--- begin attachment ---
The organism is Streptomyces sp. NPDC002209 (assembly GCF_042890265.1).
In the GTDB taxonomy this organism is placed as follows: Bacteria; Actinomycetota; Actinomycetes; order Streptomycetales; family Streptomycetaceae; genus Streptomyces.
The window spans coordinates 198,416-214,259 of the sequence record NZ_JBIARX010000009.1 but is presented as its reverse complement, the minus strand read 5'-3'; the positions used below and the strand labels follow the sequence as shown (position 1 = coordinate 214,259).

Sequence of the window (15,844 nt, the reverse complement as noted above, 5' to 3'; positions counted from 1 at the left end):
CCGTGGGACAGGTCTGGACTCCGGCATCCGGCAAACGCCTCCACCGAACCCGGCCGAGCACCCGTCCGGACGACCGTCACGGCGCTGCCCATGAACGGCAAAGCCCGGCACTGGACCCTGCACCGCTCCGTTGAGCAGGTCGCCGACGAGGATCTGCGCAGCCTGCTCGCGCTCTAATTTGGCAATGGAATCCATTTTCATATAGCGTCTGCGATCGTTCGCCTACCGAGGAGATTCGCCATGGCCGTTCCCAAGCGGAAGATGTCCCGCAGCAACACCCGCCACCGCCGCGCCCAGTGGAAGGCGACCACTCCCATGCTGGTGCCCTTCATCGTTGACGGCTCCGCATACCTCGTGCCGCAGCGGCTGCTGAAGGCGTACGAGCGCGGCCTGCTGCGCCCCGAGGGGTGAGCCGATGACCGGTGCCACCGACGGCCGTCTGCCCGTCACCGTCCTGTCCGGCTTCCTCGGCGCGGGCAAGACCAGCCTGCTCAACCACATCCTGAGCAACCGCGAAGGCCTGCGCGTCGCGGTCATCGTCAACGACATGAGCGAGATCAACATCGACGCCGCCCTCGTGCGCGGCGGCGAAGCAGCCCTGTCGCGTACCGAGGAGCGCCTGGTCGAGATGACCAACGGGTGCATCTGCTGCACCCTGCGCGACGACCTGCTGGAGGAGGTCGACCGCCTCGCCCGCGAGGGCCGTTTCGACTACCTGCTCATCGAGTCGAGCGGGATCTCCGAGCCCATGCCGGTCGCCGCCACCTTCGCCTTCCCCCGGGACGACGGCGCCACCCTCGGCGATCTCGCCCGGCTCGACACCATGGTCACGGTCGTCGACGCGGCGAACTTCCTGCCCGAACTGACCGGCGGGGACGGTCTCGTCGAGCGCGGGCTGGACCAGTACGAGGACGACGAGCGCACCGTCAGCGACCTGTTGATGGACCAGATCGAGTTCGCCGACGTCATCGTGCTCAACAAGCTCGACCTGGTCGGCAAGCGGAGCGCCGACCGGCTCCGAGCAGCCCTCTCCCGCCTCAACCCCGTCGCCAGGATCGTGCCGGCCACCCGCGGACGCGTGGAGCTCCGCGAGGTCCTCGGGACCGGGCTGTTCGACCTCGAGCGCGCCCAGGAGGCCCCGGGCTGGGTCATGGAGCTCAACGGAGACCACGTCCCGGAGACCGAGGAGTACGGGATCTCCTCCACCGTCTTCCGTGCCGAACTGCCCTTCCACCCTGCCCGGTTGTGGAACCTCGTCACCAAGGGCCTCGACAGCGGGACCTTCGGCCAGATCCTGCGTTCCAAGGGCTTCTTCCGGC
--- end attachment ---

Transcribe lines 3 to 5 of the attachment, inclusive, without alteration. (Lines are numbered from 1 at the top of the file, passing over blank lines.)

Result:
The window spans coordinates 198,416-214,259 of the sequence record NZ_JBIARX010000009.1 but is presented as its reverse complement, the minus strand read 5'-3'; the positions used below and the strand labels follow the sequence as shown (position 1 = coordinate 214,259).

Sequence of the window (15,844 nt, the reverse complement as noted above, 5' to 3'; positions counted from 1 at the left end):
CCGTGGGACAGGTCTGGACTCCGGCATCCGGCAAACGCCTCCACCGAACCCGGCCGAGCACCCGTCCGGACGACCGTCACGGCGCTGCCCATGAACGGCAAAGCCCGGCACTGGACCCTGCACCGCTCCGTTGAGCAGGTCGCCGACGAGGATCTGCGCAGCCTGCTCGCGCTCTAATTTGGCAATGGAATCCATTTTCATATAGCGTCTGCGATCGTTCGCCTACCGAGGAGATTCGCCATGGCCGTTCCCAAGCGGAAGATGTCCCGCAGCAACACCCGCCACCGCCGCGCCCAGTGGAAGGCGACCACTCCCATGCTGGTGCCCTTCATCGTTGACGGCTCCGCATACCTCGTGCCGCAGCGGCTGCTGAAGGCGTACGAGCGCGGCCTGCTGCGCCCCGAGGGGTGAGCCGATGACCGGTGCCACCGACGGCCGTCTGCCCGTCACCGTCCTGTCCGGCTTCCTCGGCGCGGGCAAGACCAGCCTGCTCAACCACATCCTGAGCAACCGCGAAGGCCTGCGCGTCGCGGTCATCGTCAACGACATGAGCGAGATCAACATCGACGCCGCCCTCGTGCGCGGCGGCGAAGCAGCCCTGTCGCGTACCGAGGAGCGCCTGGTCGAGATGACCAACGGGTGCATCTGCTGCACCCTGCGCGACGACCTGCTGGAGGAGGTCGACCGCCTCGCCCGCGAGGGCCGTTTCGACTACCTGCTCATCGAGTCGAGCGGGATCTCCGAGCCCATGCCGGTCGCCGCCACCTTCGCCTTCCCCCGGGACGACGGCGCCACCCTCGGCGATCTCGCCCGGCTCGACACCATGGTCACGGTCGTCGACGCGGCGAACTTCCTGCCCGAACTGACCGGCGGGGACGGTCTCGTCGAGCGCGGGCTGGACCAGTACGAGGACGACGAGCGCACCGTCAGCGACCTGTTGATGGACCAGATCGAGTTCGCCGACGTCATCGTGCTCAACAAGCTCGACCTGGTCGGCAAGCGGAGCGCCGACCGGCTCCGAGCAGCCCTCTCCCGCCTCAACCCCGTCGCCAGGATCGTGCCGGCCACCCGCGGACGCGTGGAGCTCCGCGAGGTCCTCGGGACCGGGCTGTTCGACCTCGAGCGCGCCCAGGAGGCCCCGGGCTGGGTCATGGAGCTCAACGGAGACCACGTCCCGGAGACCGAGGAGTACGGGATCTCCTCCACCGTCTTCCGTGCCGAACTGCCCTTCCACCCTGCCCGGTTGTGGAACCTCGTCACCAAGGGCCTCGACAGCGGGACCTTCGGCCAGATCCTGCGTTCCAAGGGCTTCTTCCGGC